Weight loss and weight management tips

To control weight gain, it is important to be aware of what you eat and how much you exercise and to make healthy choices about what you eat and drink. This can be challenging because eating a high-calorie diet is typical in the United States today. The reasons for this include a plentiful, relatively low-cost food supply and large portions. Here are some tips to help:

  • Eat more vegetables, fruits, lean protein, and whole grains. Some types of food, such as broth-based soups, also help a person feel "full" faster.
  • Limit foods and beverages that are high in sugar, such as juice and soda.
  • Eat and drink only as many calories as you need to maintain a healthy weight and support your level of physical activity.
  • Increase levels of physical activity. Most people should aim for 30 to 60 minutes per day of moderate-to-intense exercise on most days. However, even a small increase in physical activity has benefits.

Suggestions for people who are overweight or obese

If you are currently overweight or obese, it is best to start by taking steps to lose weight through nutrition and exercise. Aim to lose 5% to 10% of your body weight as your first goal. Most hospitals and health-care organizations have professionals on staff that can provide weight management treatment. For instance, individualized counseling provided by a dietitian can help people lose weight and provide support.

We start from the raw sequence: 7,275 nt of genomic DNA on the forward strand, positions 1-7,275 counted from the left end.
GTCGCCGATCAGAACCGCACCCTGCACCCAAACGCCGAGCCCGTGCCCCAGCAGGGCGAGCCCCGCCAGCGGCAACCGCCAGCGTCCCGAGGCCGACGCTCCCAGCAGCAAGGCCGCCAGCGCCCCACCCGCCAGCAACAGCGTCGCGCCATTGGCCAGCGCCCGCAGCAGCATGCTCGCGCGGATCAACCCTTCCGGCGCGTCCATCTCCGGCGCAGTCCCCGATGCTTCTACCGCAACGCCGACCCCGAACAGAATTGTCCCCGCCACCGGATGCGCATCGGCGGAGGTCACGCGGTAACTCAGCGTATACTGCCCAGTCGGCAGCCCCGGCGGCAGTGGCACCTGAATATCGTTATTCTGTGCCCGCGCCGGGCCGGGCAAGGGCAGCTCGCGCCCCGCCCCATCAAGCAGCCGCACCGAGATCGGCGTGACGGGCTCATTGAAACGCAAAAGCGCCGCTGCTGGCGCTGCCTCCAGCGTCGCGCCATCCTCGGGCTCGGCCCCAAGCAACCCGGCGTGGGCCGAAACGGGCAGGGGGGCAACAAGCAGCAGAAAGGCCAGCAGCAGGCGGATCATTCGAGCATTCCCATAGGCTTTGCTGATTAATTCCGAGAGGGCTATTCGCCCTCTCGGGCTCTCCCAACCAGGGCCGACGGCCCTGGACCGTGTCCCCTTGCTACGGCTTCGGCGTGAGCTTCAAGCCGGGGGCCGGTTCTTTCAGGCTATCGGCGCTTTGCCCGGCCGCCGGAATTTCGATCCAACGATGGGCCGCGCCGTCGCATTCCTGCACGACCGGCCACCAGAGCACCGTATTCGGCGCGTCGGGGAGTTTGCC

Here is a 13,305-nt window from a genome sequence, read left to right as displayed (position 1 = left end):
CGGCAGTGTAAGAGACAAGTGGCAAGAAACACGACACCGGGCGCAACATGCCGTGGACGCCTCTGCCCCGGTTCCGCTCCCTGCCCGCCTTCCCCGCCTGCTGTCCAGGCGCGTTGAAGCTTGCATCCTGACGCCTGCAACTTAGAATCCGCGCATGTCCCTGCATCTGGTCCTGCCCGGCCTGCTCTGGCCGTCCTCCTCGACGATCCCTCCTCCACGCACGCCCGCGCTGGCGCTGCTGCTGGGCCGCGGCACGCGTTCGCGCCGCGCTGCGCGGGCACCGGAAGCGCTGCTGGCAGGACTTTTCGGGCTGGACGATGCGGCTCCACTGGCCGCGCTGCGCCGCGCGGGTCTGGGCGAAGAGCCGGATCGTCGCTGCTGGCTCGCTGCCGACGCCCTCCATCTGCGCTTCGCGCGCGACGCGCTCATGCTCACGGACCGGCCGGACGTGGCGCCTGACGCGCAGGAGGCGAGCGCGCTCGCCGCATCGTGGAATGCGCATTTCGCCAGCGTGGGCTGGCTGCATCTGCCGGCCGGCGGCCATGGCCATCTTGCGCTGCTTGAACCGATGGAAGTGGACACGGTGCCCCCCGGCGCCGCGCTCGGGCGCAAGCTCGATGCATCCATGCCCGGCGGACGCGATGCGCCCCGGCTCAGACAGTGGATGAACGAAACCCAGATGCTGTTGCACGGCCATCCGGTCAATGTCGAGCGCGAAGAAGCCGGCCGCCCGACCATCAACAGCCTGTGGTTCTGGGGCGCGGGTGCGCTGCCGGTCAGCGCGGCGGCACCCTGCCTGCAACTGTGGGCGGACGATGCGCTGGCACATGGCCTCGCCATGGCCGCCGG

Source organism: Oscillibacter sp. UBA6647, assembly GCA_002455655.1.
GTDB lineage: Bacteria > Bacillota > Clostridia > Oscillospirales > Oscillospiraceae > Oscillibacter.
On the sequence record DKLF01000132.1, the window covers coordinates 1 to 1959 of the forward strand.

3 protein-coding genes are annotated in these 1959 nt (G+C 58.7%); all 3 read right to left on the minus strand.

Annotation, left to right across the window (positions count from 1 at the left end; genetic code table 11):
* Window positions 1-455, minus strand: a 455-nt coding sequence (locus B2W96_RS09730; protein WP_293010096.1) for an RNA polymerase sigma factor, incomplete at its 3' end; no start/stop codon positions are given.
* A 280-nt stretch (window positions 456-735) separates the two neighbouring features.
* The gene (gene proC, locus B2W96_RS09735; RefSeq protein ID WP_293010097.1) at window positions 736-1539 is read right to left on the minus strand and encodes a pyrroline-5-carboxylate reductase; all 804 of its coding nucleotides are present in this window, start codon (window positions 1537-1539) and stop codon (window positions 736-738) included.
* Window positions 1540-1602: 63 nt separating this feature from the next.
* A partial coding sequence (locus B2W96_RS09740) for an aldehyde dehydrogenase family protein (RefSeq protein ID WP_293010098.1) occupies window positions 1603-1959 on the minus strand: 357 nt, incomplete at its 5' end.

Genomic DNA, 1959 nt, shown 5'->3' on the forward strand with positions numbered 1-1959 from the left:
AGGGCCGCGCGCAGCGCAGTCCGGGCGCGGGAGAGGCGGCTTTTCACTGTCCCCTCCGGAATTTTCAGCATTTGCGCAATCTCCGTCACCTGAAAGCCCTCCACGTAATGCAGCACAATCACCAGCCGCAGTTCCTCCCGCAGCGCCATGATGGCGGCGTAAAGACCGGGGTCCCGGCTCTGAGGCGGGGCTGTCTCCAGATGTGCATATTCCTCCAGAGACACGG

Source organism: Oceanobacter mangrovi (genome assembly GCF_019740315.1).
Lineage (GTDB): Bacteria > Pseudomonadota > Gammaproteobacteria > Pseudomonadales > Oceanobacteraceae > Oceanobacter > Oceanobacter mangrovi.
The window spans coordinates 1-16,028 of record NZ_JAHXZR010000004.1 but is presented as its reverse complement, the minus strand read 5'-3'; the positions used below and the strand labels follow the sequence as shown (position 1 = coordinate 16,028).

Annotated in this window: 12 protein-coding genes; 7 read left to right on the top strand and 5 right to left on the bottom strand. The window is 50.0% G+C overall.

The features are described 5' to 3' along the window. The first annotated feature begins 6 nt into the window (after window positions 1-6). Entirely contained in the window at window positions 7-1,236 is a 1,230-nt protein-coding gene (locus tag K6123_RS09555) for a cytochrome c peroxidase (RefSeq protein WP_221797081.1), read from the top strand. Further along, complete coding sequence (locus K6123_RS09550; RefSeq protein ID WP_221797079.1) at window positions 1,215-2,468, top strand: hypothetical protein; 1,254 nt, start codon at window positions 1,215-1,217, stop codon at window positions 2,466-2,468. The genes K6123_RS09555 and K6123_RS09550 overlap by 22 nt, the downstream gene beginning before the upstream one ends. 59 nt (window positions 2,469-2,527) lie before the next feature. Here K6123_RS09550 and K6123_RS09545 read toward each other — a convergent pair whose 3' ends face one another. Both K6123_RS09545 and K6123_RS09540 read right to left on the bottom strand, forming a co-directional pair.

If nutritional changes and increasing physical activity aren’t enough, there are other steps you can take. The National Institutes of Health approach to obesity treatment includes:

A change in lifestyle behaviors. Behaviors that both reduce the amount of food eaten and increase physical activity should be changed before other weight loss treatments are considered. A registered dietitian, exercise physiologist, clinical psychologist, or doctor who specializes in weight loss can help.

Medications. The use of drugs can help a person lose weight if changing diet and increasing exercise do not work.

Surgery. This may be an option for patients who are severely obese and have not lost weight with other approaches.

Questions to ask a medical professional about weight loss:

  • Am I at an unhealthy weight?
  • How is my excess weight harming my health?
  • How will losing weight improve my health?
  • How much weight do I need to lose?
  • How much weight should I lose each week?
  • What programs and treatments are available to help me lose weight?
  • Can you recommend professionals that can help me develop a weight loss program?
  • Where can I find information on healthy eating?
  • Where can I find information on exercise?

More Information

Risk Factors and Prevention

Physical Activity and Cancer Risk

Physical Activity: Suggestions and Tips

Additional Resources

Academy of Nutrition and Dietetics (formerly American Dietetic Association): Healthy Weight

Centers for Disease Control and Prevention: Overweight and Obesity

National Cancer Institute: Obesity and Cancer Risk

National Heart, Lung, and Blood Institute: Obesity and Physical Activity